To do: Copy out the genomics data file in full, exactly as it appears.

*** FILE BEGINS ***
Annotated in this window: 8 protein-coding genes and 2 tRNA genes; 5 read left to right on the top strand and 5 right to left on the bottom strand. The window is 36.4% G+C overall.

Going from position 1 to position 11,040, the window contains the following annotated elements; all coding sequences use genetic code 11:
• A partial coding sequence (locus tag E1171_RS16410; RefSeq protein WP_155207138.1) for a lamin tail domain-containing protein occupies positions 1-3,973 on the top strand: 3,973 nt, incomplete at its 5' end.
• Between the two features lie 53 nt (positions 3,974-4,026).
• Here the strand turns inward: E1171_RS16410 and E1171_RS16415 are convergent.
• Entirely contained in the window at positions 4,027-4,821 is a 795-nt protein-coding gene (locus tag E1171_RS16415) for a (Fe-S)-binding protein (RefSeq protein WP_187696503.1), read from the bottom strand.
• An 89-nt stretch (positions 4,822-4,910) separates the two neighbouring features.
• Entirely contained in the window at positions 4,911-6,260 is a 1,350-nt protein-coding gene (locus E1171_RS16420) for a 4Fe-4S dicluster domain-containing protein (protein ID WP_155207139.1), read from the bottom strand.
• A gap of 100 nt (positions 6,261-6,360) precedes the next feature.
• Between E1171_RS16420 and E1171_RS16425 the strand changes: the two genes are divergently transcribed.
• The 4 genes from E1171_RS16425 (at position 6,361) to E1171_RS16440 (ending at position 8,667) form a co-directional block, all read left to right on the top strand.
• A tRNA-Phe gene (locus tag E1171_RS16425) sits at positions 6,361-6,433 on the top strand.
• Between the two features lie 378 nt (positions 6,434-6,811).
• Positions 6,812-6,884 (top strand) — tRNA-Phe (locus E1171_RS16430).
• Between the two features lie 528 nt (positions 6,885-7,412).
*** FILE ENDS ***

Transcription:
Annotated in this window: 8 protein-coding genes and 2 tRNA genes; 5 read left to right on the top strand and 5 right to left on the bottom strand. The window is 36.4% G+C overall.

Going from position 1 to position 11,040, the window contains the following annotated elements; all coding sequences use genetic code 11:
• A partial coding sequence (locus tag E1171_RS16410; RefSeq protein WP_155207138.1) for a lamin tail domain-containing protein occupies positions 1-3,973 on the top strand: 3,973 nt, incomplete at its 5' end.
• Between the two features lie 53 nt (positions 3,974-4,026).
• Here the strand turns inward: E1171_RS16410 and E1171_RS16415 are convergent.
• Entirely contained in the window at positions 4,027-4,821 is a 795-nt protein-coding gene (locus tag E1171_RS16415) for a (Fe-S)-binding protein (RefSeq protein WP_187696503.1), read from the bottom strand.
• An 89-nt stretch (positions 4,822-4,910) separates the two neighbouring features.
• Entirely contained in the window at positions 4,911-6,260 is a 1,350-nt protein-coding gene (locus E1171_RS16420) for a 4Fe-4S dicluster domain-containing protein (protein ID WP_155207139.1), read from the bottom strand.
• A gap of 100 nt (positions 6,261-6,360) precedes the next feature.
• Between E1171_RS16420 and E1171_RS16425 the strand changes: the two genes are divergently transcribed.
• The 4 genes from E1171_RS16425 (at position 6,361) to E1171_RS16440 (ending at position 8,667) form a co-directional block, all read left to right on the top strand.
• A tRNA-Phe gene (locus tag E1171_RS16425) sits at positions 6,361-6,433 on the top strand.
• Between the two features lie 378 nt (positions 6,434-6,811).
• Positions 6,812-6,884 (top strand) — tRNA-Phe (locus E1171_RS16430).
• Between the two features lie 528 nt (positions 6,885-7,412).